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dc.contributor.authorPringle, Andy
dc.contributor.authorKime, Nicky
dc.contributor.authorLozano, Lorena
dc.contributor.authorZwolinsky, Stephen
dc.date.accessioned2020-02-21T10:44:07Z
dc.date.available2020-02-21T10:44:07Z
dc.date.issued2020-04-22
dc.identifier.citationPringle, A., Kime, N., Lozano-Sufrategui, L., and Zwolinsky, S. (2020). ‘Evaluating Interventions’ in Hackfort, D. and Schinke, R.J., (eds.). ‘The Routledge International Encyclopedia of Sport and Exercise Psychology: Volume 2: Applied and Practical Measures’. Abingdon: Routledge.en_US
dc.identifier.isbn9781315187228
dc.identifier.doi10.4324/9781315187228
dc.identifier.urihttp://hdl.handle.net/10545/624495
dc.description.abstractPhysical inactivity has been described as a global pandemic (Andersen, Mota, & DiPetro, 2016; Tremblay et al., 2017, World Health Organisation, 2018). It is then unsurprising that bold societal and government action has been recommended to make physical activity opportunities, such as sport and exercise, desirable and accessible for all groups (Ding et al., 2016, Reis et al., 2016). Indeed, policy and initiatives have highlighted the need for investigations into both the effectiveness and cost-effectiveness of community physical activity interventions (e.g., Canada Chief Medical Officer, 2016; National Institute of Health and Care Excellence, 2014; UK Chief Medical Officers’, 2019; World Health Organisation, 2018). The importance of evaluating the impact and the implementation of physical activity and public health interventions is also reported in the literature (Dunton, 2018, Mansfield 2018, Pringle, McKenna & Zwolinsky, 2018), yet putting this into practice can sometimes be challenging (Dugdill and Stratton, 2007, Department of Health, 2007, Pringle et al., 2018). Guidance is available on evaluation (Centre for Disease Control, 1999, Dugdill and Stratton, 2007, Hayes et al., 2012, Medical Research Council 2006, National Obesity Observatory, 2012, Sport England, 2006), as are several useful texts on the evaluation of physical activity interventions. In this entry, the practicalities of actually ‘doing’ the evaluation of sport and exercise-led interventions, and key learning from this process, including examples of evaluating interventions that have been reported in the peer reviewed literature, are presented. Examples of the ‘good’, and ‘not so good’ are provided with key considerations at three critical time periods of the evaluation process, including planning, implementing, and disseminating which are phases that are not mutually exclusive since many of these issues cross-over within the intervention-evaluation lifespan. However, these phases are used as an organising framework for this entry.en_US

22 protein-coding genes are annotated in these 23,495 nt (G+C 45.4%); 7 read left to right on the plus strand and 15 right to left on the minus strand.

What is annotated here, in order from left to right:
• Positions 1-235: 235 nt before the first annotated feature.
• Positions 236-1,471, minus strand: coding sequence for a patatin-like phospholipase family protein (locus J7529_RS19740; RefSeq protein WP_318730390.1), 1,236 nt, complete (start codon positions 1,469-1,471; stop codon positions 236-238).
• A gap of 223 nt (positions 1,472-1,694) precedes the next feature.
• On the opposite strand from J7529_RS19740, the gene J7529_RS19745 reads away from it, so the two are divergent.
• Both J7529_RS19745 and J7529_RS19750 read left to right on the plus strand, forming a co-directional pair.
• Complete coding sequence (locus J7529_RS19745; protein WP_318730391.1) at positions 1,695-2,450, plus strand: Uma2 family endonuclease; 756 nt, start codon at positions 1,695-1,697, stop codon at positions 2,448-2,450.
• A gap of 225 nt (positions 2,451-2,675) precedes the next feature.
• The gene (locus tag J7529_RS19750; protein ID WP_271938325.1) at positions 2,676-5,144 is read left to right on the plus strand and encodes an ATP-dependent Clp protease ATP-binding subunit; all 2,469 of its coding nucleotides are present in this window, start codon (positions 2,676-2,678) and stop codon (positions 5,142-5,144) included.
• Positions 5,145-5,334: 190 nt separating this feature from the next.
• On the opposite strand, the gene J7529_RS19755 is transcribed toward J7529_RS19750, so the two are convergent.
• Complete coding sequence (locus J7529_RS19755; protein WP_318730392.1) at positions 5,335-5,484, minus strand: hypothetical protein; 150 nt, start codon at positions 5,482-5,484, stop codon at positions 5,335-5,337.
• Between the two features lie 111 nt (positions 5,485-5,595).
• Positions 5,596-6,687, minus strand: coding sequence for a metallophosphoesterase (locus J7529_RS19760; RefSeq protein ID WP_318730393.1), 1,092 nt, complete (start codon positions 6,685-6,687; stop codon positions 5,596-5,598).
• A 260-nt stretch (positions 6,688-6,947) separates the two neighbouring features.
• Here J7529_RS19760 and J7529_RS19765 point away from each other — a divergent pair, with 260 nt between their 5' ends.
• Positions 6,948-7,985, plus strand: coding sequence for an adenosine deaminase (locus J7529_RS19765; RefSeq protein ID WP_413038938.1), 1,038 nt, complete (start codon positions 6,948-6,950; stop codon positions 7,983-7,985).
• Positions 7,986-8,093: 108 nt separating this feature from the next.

dc.description.sponsorshipThe authors were supported by their affiliated organisations to prepare this entry.en_US
dc.language.isoenen_US
dc.publisherRoutledgeen_US
dc.relation.urlhttps://www.taylorfrancis.com/books/9781315187228en_US
dc.subjectPhysical activityen_US
dc.subjectPublic Healthen_US
dc.subjectInterventionsen_US
dc.subjectEvaluationen_US
dc.titleEvaluating Interventionsen_US
dc.typeBook chapteren_US
dc.contributor.departmentBradford Royal Infirmaryen_US
dc.contributor.departmentLeeds Beckett Universityen_US
dc.contributor.departmentWest Yorkshire and Harrogate Cancer Allianceen_US
dcterms.dateAccepted2019-11-20
dc.author.detail787106en_US


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